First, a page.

In part one of this series, you created the Actionscript 3 library, Objective C static library and wrapped it all together in a beauteous Adobe Native Extension (ANE) for use in your Flash mobile app. By now, you’re able to connect to Apple’s Game Center, but you don’t know it yet. This post will will show you how to make use of your ANE to invoke the loginUser, showLeader, and showAchievements methods in your native library.
At this point, you should have created the BazingaANE.ane (or whatever you named yours) and you’re ready to use it in your app.
With the advent of Adobe Native Extensions (ANE’s) Flash platform developers have been fully unleashed upon the mobile OS scene. Your Flash apps now have full access to all native features through ANEs. This two part series will get you ready to integrate your own Flash games with Apple’s Game Center so you can start concentrating on making your fortune.
For brevity, this post is only going to show you how to do three things with Game Center, authenticate the user, show leaderboards and show achievements. I noticed during my Google sessions, there are many other people looking for the same integration with Game Center ANEs for Flash mobile games, so this will show you the bridge to achieve that goal, and the rest of the implementation is up to you. By the end of this post, you’ll understand how to submit achievements or scores, etc, all the things we’re not doing in this post.
Because I can’t say this enough, I’ll post it in bold: IMPORTANT - You need a decent understanding of ANE creation in general and setting up apps with iOS Developer Portal and iTunes Connect for Game Center. Without those prerequisites, you won’t get much from this post.
Whatever, just show me the code!
To say I’ve been busy is an understatement. Where to start? They tell me there’s an economic meltdown going on. My question is, where? If you’re an RIA developer, especially a Flex developer, I can’t imagine you’re having a tough time finding gigs. Unless there’s just so many of us now that there’s actually competition?
My thorough lack of writing on my FUN blog parallels my thorough lack of sleep. It’s tough running a company on your own, especially when it’s a teeny tiny RIA firm and you’re completely lost when keeping records in QuickBooks. So what have I been up to? For starters, I updated a bunch of stuff on MezzyShredder.com. Added tons of videos of him playing with his band Wicked Society ( signed on a B & G Music label ) and YouTube. So if you’re into Black Label Society-style music, go check out Mezzy shredding like none other!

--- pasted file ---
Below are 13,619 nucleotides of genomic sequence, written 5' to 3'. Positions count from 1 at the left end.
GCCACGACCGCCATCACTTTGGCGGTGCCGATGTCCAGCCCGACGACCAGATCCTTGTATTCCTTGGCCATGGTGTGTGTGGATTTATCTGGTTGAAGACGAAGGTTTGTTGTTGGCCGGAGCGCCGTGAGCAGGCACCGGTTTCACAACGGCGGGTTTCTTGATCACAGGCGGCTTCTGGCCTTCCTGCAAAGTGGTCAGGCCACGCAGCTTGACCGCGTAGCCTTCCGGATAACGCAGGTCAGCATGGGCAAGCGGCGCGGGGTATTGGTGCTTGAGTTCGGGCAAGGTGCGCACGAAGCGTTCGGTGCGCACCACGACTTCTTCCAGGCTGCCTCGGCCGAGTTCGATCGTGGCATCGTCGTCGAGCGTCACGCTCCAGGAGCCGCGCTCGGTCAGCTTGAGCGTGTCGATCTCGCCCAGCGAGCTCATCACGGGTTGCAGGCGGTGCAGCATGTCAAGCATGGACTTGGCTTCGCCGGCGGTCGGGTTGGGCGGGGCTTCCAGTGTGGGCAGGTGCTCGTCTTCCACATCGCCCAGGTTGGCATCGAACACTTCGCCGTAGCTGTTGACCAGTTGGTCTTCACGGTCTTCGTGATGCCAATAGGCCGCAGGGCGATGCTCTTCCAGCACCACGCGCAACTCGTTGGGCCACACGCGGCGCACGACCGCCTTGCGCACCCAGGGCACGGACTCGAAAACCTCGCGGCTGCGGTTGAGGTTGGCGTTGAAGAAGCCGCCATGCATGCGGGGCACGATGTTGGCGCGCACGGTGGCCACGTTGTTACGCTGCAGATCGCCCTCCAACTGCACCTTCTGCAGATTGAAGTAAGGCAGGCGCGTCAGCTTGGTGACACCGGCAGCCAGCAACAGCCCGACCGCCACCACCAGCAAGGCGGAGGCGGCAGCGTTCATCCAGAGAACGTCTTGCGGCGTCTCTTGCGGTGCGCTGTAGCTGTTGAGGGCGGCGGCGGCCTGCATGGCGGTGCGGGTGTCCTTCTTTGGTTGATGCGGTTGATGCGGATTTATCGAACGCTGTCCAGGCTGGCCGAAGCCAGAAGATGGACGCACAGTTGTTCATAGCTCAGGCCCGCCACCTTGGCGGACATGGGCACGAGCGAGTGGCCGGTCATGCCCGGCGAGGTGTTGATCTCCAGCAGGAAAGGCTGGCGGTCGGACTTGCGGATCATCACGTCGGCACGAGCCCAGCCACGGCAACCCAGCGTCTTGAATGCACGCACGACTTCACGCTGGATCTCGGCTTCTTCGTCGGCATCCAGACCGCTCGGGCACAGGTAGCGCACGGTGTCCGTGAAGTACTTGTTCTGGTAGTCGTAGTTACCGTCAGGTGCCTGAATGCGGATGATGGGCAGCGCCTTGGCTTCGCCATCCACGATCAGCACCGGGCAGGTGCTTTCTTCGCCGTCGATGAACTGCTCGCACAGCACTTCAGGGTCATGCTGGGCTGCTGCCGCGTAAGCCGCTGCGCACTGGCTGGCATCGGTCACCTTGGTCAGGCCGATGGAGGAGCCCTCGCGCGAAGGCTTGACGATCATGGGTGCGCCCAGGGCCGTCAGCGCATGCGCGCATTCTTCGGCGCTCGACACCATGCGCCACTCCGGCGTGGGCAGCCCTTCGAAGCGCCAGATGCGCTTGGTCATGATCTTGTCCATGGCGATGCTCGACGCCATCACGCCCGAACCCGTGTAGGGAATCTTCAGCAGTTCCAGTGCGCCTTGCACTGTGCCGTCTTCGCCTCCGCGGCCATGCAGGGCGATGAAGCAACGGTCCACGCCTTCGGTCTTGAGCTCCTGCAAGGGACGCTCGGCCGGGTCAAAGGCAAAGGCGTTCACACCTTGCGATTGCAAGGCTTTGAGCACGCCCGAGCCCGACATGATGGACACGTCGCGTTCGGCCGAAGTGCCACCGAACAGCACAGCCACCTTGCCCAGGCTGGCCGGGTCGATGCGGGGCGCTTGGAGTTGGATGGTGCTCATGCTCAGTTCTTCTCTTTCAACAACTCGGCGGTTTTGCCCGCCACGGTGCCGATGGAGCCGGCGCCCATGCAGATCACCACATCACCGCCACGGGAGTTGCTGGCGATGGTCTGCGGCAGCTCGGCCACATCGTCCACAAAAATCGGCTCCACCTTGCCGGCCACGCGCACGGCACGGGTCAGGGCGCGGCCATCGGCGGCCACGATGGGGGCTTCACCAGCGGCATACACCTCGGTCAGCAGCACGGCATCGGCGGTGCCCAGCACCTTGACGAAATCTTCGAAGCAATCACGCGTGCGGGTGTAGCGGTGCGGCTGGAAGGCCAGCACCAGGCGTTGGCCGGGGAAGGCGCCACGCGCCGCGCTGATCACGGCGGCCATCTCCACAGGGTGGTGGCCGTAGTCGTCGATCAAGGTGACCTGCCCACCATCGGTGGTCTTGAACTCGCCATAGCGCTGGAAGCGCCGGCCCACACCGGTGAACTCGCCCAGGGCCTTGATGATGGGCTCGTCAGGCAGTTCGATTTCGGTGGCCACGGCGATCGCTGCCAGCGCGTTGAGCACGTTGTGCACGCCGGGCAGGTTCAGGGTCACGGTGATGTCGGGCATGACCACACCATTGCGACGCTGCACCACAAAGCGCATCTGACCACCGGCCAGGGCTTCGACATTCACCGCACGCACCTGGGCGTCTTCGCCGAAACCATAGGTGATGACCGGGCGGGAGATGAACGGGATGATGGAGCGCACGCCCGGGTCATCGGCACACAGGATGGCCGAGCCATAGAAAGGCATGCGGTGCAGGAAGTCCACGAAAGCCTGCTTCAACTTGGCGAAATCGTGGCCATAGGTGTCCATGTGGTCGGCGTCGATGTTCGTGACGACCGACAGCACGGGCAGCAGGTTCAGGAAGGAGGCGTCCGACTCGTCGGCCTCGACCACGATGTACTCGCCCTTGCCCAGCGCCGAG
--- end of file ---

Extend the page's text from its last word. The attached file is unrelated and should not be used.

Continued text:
Or the iPhone is just another piece of O’Crapple. O’Crapple, my word for over priced crap from Apple. According to Information Week, Steve Jobs was quoted as saying that the Flash Player for the desktop
performs too slow to be useful on the iPhone
and that the mobile version of Flash
is not capable of being used with the Web
Steve Steve Steve. This from the same company that makes mice with one button. Now before we start a flame war where I’m accused of hating Macs, let me first say that I was a Macintosh user way before I ever used Windows. I currently use both. In fact, I was just looking to upgrade my G4 since it’s an old paper weight now. So rather than sort through the silly prices, I figured a new Mac Mini would suit my purposes just fine. While searching for one, I found heaps of them that were preloaded with…..oh man, Windows OS?! Ah yes, the old legacy of the Apple logo.
It goes without saying that with new software comes new bugs. I like to write about some of these bugs, having written a few good ones myself. In fact, I consider myself somewhat of a Digital Entomologist in a manner of speaking. While out hunting some rare, or not so rare species to give me ideas on what a new bug should NOT look like, I ran across this one…
This Leopard bug beats anything Vista has to offer by ZDNet‘s Adrian Kingsley-Hughes — In this blog I’ve highlighted a number of Vista related bugs, some of which are trivial, others pretty serious, but today I’ve come across a bug in Leopard that beats anything Microsoft has to offer in Vista hands down – this bug is serious because it causes widespread data loss, and it’s easy to replicate.
I’m thinking that this may not be a bug however. This could be a whole new way of combating attacks to your personal, or company data via the internet. The theory, in short, would be that if one has no data what to speak of, or their data is deleted on a regular basis should they try to create new data, how then would one be in danger of compromising their important data? Brilliant!